I’m not exactly sure where (between miles 8 and 11), but I reached a water stop where the lady manning it insisted on taking my pulse so I must have looked a bit on the dodgy side.  She made me loosen my Garmin strap and take on some water and after a chat seemed happy enough for me to go on my way.

Trouble is I knew what was coming next.  There was a very challenging section down to Blackhouse Village.  Undulating would be an understatement (in my book anyway!).  I just went with how I felt and at the start of it there was a very kind marshal with wine gums, so that certainly helped me on my way.  As I was approaching half distance the lead runners came past.  I can honestly say that everyone passing me was very encouraging and this really helped given the ‘interesting’ terrain.  I even got a hug from a fellow Fetchie, and some encouragement from Gavin Orr, on his world record attempt to run the fastest marathon in full highland dress.

As the route at Blackhouse village is a turning point we had to go back along the same ‘interesting’ route for a couple of miles before we turned on to the Pentland Road at about mile 15.  This is where things started to suck.

When we’d driven it I thought that it didn’t look too bad.  It was a slight incline, but nothing like what the first half of the route had been like.  What I hadn’t taken into account was the wind that constantly battered you and the sheer desolation of the moorland.  Even with people around you here, you felt alone.  As I made my way along this road my spirits started to drop.  I’d managed to keep myself going, by ticking off the miles for each one of the kids at the Pavilion Children’s Home and I’d even been singing “When the Going Gets Tough” by Billy Ocean and “Kids” by Kylie and Robbie.

As I approached a water station around mile 18, the lady who was walking the route passed me.  I hit an all new low.  I was dead last and I knew it.  I left the water station after some jelly beans and went on my way, half crying (not easy when the wind is blowing so strongly).  I even took out my phone and phoned Gary as I just wanted to hear his voice.  I just needed a bit of encouragement from someone I knew.  He couldn’t really hear me because of the noise of the wind, but he told me I was doing great.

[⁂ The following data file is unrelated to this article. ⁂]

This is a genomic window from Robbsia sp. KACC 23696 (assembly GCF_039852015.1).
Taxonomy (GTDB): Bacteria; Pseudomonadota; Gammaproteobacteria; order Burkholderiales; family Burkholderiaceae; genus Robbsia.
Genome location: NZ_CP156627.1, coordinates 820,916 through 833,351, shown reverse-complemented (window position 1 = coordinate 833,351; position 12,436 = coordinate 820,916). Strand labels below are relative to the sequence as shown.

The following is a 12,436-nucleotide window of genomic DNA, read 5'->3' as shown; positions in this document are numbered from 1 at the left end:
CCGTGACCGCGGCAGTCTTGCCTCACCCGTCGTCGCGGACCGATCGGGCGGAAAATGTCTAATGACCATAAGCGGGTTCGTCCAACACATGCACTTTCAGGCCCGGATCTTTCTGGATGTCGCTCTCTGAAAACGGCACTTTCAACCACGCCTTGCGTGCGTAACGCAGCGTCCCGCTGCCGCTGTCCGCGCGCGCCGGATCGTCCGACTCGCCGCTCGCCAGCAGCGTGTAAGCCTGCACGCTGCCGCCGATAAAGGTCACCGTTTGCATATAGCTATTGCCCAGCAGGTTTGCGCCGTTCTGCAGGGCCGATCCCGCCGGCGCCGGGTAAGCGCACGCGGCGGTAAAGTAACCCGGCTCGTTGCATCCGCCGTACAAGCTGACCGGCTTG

Then encouragement came, in the shape of Rhona (redwinerunner).  She was looking really strong, and had a quick chat with me to see how I was doing.  I was pretty miserable at this stage (sorry Rhona) so my chat was pretty much along the lines of “this is awful”.  She gave me encouragement and kind words which raised my spirits before she set off along the road.

I started to feel much better and a sense of determination kicked in.  There was no way I wasn’t finishing this.  I could do it, but it was going to be hard.  I hated this section of the run despite the amazing scenery.  I could hear a corncrake somewhere on the moorland, but it was well camouflaged.

At around mile 21 the route takes a right and you start to head back towards the start.  This meant that the wind was now behind me, which made a big difference.  My spirits lifted more, but by this point I was euphoric in the fact that I had run further than I’d ever run before, but I could feel that my feet were a mess.  I knew there were at least a couple of blisters which had been forming since half way and they were becoming more painful.

Close to 22 miles a lady came past and told me my friends were not far behind.  I was really thankful when Naomi and Rachel caught me up as the pain from my feet was causing me to be delusional.  I started to cry, but Naomi (crooked-smile) told me to save it for the finish.  In the space of around 2 minutes I’d changed my opinion from “I’m never doing this again” to “maybe a less hilly marathon would be good”.

Needed a big sanity check!  I’d been power walking as my feet were so sore, but I started to jog along again, encouraged by my friends and the fact there were some rather large cows at the side of the road.  I was actually not doing too bad.  I could see the lady who was walking ahead and I was actually gaining on her.  This was pure joy!

After a while Rachel (medal slut) and Naomi pushed on for the finish, but by now we were around mile 23, so only 1 parkrun to go!  I kept going with my kind of weird jog as by this point I couldn’t really feel my legs.  The good thing about that was that the pain from the blisters was much less intense.